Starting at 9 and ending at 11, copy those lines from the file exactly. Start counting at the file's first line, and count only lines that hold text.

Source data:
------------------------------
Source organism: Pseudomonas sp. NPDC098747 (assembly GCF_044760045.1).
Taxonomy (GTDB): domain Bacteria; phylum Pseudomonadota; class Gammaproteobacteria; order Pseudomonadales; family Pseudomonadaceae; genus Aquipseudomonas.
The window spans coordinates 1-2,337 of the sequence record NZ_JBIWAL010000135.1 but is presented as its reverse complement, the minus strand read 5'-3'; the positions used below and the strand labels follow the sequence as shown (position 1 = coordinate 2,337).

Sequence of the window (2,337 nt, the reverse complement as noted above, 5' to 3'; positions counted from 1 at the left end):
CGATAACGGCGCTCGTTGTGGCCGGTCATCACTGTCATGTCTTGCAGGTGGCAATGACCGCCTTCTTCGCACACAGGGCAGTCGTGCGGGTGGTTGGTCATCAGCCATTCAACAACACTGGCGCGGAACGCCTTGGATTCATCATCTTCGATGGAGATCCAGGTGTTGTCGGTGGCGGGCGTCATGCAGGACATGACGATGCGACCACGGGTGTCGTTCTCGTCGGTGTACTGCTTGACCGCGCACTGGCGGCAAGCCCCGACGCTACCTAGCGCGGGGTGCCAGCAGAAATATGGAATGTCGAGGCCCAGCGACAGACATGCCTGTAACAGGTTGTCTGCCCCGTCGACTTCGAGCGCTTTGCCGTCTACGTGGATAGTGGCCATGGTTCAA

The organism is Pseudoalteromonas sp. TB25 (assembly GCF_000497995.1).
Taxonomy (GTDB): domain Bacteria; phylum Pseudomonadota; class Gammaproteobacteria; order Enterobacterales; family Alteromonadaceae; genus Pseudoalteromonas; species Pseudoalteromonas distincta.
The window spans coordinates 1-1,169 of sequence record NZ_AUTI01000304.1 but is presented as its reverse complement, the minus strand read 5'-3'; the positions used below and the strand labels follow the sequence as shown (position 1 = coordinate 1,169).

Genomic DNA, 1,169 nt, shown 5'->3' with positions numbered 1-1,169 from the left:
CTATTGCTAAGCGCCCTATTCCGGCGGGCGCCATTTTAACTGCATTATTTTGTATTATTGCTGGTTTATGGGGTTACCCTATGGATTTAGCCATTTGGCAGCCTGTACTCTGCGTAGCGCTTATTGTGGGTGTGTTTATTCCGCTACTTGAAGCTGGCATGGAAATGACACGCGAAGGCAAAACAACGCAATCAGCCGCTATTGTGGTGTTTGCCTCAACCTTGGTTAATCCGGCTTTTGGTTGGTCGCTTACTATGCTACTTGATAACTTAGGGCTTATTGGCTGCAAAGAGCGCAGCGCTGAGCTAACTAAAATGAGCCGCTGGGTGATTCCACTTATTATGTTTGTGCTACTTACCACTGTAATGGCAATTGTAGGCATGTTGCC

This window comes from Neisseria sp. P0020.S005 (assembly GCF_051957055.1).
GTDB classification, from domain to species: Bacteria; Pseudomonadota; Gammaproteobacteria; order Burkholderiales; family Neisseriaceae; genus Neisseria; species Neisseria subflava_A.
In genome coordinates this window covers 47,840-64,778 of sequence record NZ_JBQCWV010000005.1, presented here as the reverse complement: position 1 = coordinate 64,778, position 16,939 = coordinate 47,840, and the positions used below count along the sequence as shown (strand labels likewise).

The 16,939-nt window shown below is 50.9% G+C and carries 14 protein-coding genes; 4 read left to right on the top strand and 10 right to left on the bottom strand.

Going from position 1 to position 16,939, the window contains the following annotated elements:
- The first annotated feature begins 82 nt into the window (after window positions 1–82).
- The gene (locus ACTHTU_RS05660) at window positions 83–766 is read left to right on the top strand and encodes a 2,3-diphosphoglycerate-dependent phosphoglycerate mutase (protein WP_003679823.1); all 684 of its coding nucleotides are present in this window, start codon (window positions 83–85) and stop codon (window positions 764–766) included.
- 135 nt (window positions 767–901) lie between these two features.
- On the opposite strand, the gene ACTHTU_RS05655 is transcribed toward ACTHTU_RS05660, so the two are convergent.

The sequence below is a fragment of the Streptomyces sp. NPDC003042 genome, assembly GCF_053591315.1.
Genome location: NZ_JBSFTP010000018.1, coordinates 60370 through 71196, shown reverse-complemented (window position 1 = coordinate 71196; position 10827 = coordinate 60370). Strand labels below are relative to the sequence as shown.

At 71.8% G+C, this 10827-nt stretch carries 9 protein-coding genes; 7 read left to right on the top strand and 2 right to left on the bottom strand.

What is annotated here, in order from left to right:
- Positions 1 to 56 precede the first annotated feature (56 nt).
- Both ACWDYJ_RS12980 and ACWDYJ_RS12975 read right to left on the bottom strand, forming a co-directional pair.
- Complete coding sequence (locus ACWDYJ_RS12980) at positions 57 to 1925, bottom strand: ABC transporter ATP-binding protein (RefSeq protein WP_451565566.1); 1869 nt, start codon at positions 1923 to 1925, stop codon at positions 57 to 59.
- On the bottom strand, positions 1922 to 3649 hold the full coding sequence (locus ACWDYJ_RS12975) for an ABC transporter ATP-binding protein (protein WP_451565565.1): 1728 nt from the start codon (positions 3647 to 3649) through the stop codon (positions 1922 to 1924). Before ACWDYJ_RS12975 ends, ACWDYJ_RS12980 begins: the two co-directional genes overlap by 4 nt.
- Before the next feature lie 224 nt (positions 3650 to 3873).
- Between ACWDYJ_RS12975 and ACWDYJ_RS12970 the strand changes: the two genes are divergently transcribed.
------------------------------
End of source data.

Genomic DNA, 1,169 nt, shown 5'->3' with positions numbered 1-1,169 from the left:
CTATTGCTAAGCGCCCTATTCCGGCGGGCGCCATTTTAACTGCATTATTTTGTATTATTGCTGGTTTATGGGGTTACCCTATGGATTTAGCCATTTGGCAGCCTGTACTCTGCGTAGCGCTTATTGTGGGTGTGTTTATTCCGCTACTTGAAGCTGGCATGGAAATGACACGCGAAGGCAAAACAACGCAATCAGCCGCTATTGTGGTGTTTGCCTCAACCTTGGTTAATCCGGCTTTTGGTTGGTCGCTTACTATGCTACTTGATAACTTAGGGCTTATTGGCTGCAAAGAGCGCAGCGCTGAGCTAACTAAAATGAGCCGCTGGGTGATTCCACTTATTATGTTTGTGCTACTTACCACTGTAATGGCAATTGTAGGCATGTTGCC

This window comes from Neisseria sp. P0020.S005 (assembly GCF_051957055.1).